Rabbits/Making a newborn rabbit pee and poo
I work in a well known pet shop, yesterday a member of the public brought in, and dumped, a brand new born presumably wild rabbit. He claims he found it lying on a path, but until the fur comes in, I won't know whether it's a wild rabbit or his own domestic one that has had a baby that he doesn't want! It was so new, it still had it's placenta 'stuck' to it. This has been carefully removed, the cord was already dried so no damage has been done. It was very very cold and crying. Anyway, I have brought it home to give it a chance as no one else had a clue what to do, I am adding Acidophilus to the kitten milk formula and feeding it twice per day which it is taking okay so far. I have weighed it and it seems to have put on 2 gms since yesterday, now being 43gms. I have hand reared a week old kitten before and know that you must stimulate any small animal to pee and poo, however, this little one seems intent on keeping hold of everything. I am using cotton wool and warm water, but nothing is happening, I don't want to rub too long just incase I make it sore. How long can they go without expelling anything before they become sick? I am so intent on keeping this little one alive, i'm even taking it on holiday with me (in this country of course). I have read that baby rabbits are really hard to hand rear, so any help would be much appreciated.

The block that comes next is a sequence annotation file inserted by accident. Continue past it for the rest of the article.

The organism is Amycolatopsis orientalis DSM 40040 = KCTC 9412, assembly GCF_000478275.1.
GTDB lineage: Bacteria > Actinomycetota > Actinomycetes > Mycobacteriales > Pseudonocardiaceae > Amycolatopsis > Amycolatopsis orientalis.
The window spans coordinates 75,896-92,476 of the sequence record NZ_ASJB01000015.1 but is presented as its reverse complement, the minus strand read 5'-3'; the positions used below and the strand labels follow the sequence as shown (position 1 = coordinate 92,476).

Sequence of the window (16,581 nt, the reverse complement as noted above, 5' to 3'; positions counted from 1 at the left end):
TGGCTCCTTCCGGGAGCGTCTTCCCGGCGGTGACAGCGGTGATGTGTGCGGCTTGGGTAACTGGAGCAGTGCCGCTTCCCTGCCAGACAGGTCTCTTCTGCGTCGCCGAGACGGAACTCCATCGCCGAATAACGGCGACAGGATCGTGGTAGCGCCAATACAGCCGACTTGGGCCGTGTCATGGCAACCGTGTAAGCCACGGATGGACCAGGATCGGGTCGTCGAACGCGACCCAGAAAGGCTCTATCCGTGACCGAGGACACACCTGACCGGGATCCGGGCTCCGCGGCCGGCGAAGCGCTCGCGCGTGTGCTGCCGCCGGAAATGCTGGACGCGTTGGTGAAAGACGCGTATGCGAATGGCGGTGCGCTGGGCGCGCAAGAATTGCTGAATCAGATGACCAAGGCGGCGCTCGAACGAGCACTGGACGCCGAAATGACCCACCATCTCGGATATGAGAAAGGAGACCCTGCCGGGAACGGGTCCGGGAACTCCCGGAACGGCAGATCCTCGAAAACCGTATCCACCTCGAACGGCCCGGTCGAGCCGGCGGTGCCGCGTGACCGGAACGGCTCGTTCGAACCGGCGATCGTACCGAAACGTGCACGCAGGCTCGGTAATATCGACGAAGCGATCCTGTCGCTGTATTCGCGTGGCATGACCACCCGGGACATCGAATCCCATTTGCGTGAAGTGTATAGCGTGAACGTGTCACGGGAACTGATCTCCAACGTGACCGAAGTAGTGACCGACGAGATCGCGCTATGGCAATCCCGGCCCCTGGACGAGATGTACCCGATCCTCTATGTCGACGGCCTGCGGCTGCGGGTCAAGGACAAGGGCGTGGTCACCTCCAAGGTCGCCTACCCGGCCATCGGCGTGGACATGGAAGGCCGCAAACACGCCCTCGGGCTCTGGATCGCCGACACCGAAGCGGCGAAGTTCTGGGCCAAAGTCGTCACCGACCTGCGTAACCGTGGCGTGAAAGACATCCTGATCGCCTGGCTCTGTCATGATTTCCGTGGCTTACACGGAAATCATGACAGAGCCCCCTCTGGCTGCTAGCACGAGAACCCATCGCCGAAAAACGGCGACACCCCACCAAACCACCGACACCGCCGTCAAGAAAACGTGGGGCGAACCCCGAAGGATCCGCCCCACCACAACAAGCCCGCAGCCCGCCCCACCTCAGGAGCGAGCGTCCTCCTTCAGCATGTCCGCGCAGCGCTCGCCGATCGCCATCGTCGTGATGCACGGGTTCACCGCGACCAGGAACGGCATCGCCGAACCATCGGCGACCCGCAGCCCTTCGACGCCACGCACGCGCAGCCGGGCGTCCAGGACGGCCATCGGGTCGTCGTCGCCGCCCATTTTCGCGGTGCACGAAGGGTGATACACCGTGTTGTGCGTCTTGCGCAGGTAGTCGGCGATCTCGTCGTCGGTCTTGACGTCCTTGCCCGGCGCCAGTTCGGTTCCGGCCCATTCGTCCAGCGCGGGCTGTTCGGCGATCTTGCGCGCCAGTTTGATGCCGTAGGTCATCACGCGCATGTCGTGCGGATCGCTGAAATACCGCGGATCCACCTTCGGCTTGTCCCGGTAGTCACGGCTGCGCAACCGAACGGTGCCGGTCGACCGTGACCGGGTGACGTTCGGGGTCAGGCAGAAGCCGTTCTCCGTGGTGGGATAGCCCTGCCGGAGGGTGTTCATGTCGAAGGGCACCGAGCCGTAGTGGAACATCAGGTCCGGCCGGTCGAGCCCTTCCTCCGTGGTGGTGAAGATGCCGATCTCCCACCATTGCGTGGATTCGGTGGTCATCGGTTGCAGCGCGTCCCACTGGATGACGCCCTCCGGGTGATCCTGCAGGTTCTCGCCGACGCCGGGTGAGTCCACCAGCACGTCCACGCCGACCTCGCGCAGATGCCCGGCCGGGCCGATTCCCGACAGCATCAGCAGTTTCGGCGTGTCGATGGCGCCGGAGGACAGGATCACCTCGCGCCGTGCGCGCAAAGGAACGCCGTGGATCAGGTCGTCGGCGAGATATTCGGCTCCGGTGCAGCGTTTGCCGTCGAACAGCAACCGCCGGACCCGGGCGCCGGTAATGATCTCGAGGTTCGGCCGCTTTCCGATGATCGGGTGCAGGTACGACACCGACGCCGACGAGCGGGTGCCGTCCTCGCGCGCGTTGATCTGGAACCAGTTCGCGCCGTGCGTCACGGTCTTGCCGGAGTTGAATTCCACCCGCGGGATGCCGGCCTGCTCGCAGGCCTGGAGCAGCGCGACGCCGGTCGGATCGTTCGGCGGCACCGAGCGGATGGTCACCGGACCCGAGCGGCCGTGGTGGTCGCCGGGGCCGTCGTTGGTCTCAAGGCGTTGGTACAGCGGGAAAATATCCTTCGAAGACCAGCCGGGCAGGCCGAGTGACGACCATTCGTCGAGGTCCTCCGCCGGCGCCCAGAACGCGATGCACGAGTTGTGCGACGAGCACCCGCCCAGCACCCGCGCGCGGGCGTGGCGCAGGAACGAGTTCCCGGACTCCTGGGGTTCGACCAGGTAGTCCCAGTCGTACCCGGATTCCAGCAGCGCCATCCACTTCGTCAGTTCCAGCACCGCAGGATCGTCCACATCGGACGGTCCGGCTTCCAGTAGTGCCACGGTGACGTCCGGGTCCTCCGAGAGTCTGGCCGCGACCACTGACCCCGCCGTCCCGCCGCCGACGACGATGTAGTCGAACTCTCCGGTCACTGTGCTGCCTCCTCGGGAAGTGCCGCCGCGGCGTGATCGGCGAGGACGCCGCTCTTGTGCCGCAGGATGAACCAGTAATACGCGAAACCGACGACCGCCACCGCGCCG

The best method is to wet your fingertip with very warm water and rub the urethral opening and anus with your finger tip. It's far more like the tongue of a rabbit than a piece of wool. You need to use a lot of pressure, don't just rub lightly. If the water is warm enough and you use enough pressure, the rabbit will pee within a minute; usually less. You'll need to do this twice a day.
Do it just before you feed it. Push down on the chest - making the belly push out, then massage until the rabbit urinates. They can defecate without help - but you will need to wipe its bottom several times a day to keep it from getting all clogged with poop.
If the rabbit is taking in milk, then going longer than 18 hours without urinating is enough to cause fatal damage.
Keep in mind that wild rabbits stay wild even when raised from the day of birth. As soon as its old enough to survive on its own you'll need to set it free. If not, you'll have a mean, biting, wild rabbit on your hands that will never tame.
Wild rabbits mature much faster than domestic bunnies. They generally leave the mothers nest by 3 weeks of age, which is the same age as you should let yours go provided it survives until then.
Hand rearing rabbits is actually quite simple; the biggest mistakes are overfeeding and keeping the rabbit too warm.
Remember to feed only twice a day, no more. Overfeeding is the leading cause of death in hand raised rabbits which results in fatal intestinal disease.
For temperature, the ideal room temp is 60-65 degrees; over 70 gets uncomfortable for them.
Please let me know if you have any more questions.